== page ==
The toll in a deadly series of Syrian government air raids on a rebel-held town outside Damascus rose to 96 people early Monday morning, a monitoring group said.
The Syrian Observatory for Human Rights said regime warplanes on Sunday had conducted at least 10 airstrikes on Douma, most of them hitting a popular marketplace.
"The toll documented by the Observatory has risen to 96 people, including at least two women and four children," the Britain-based monitoring group said early Monday.
It said another 240 people were wounded in the strikes, some of whom were in critical condition.
The Local Coordination Committees, a grassroots network of anti-regime activists, said overnight that at least 105 people had been killed in Douma, which lies in the opposition bastion of Eastern Ghouta.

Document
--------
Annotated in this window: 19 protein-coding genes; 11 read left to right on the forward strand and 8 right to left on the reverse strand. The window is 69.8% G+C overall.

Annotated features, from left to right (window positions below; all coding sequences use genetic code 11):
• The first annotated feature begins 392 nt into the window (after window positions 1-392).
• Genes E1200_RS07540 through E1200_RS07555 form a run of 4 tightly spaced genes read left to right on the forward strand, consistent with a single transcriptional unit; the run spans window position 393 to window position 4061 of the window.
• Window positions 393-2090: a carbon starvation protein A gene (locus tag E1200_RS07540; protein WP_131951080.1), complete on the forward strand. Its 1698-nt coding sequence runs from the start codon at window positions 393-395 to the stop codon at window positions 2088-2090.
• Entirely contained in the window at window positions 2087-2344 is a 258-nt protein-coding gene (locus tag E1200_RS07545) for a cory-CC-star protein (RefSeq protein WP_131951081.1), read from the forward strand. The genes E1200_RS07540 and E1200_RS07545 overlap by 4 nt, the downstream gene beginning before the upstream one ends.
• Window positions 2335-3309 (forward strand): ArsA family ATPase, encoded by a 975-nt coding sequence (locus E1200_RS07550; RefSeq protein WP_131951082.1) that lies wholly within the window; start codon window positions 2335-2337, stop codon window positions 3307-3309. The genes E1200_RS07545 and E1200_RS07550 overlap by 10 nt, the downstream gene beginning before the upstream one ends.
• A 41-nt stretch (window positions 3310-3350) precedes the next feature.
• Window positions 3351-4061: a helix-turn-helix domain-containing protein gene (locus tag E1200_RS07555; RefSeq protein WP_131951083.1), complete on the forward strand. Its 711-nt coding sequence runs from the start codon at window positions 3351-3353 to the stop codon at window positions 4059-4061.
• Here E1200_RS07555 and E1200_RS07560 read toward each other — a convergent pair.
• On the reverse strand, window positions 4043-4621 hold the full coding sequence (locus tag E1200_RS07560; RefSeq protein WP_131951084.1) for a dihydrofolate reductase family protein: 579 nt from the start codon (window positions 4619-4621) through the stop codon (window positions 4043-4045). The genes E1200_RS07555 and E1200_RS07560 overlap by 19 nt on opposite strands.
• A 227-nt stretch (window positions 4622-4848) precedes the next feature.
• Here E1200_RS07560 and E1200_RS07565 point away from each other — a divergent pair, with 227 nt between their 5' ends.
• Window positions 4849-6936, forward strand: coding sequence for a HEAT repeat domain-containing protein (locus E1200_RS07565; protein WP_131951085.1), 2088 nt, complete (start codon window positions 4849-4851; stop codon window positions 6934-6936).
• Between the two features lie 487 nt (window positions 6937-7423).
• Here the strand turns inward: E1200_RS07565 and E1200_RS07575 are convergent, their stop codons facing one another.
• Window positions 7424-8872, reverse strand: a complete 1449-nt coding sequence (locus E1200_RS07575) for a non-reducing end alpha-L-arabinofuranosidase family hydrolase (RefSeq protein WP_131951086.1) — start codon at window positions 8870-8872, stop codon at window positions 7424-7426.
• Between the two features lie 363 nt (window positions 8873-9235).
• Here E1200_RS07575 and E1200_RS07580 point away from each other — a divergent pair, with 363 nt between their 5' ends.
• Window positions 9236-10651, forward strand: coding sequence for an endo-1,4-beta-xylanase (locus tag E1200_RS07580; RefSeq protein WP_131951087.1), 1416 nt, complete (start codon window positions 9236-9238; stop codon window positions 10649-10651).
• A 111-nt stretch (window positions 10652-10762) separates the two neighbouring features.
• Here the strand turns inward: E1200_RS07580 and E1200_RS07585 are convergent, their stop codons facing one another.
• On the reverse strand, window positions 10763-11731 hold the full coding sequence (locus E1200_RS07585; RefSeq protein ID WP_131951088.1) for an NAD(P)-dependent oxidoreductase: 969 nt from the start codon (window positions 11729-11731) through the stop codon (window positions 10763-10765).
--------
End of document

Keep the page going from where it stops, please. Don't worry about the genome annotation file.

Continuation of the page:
The area is the regular target of government airstrikes and has been under siege for nearly two years, with regime forces tightening the blockade since the start of 2015.
But Sunday's raids were one of the bloodiest regime attacks in the country's four-year war.
An AFP photographer in Douma described the attack as the worst he had covered in the town.
In one makeshift clinic, whole sections of floor were covered with rows of the dead, as volunteers worked to wrap each victim in a white shroud.
The deaths came as the UN's new humanitarian chief, Stephen O'Brien, visited Syria for the first time since his appointment in May.
O'Brien met Foreign Minister Walid Muallem and expressed a willingness to work with the government to alleviate humanitarian suffering, state media said.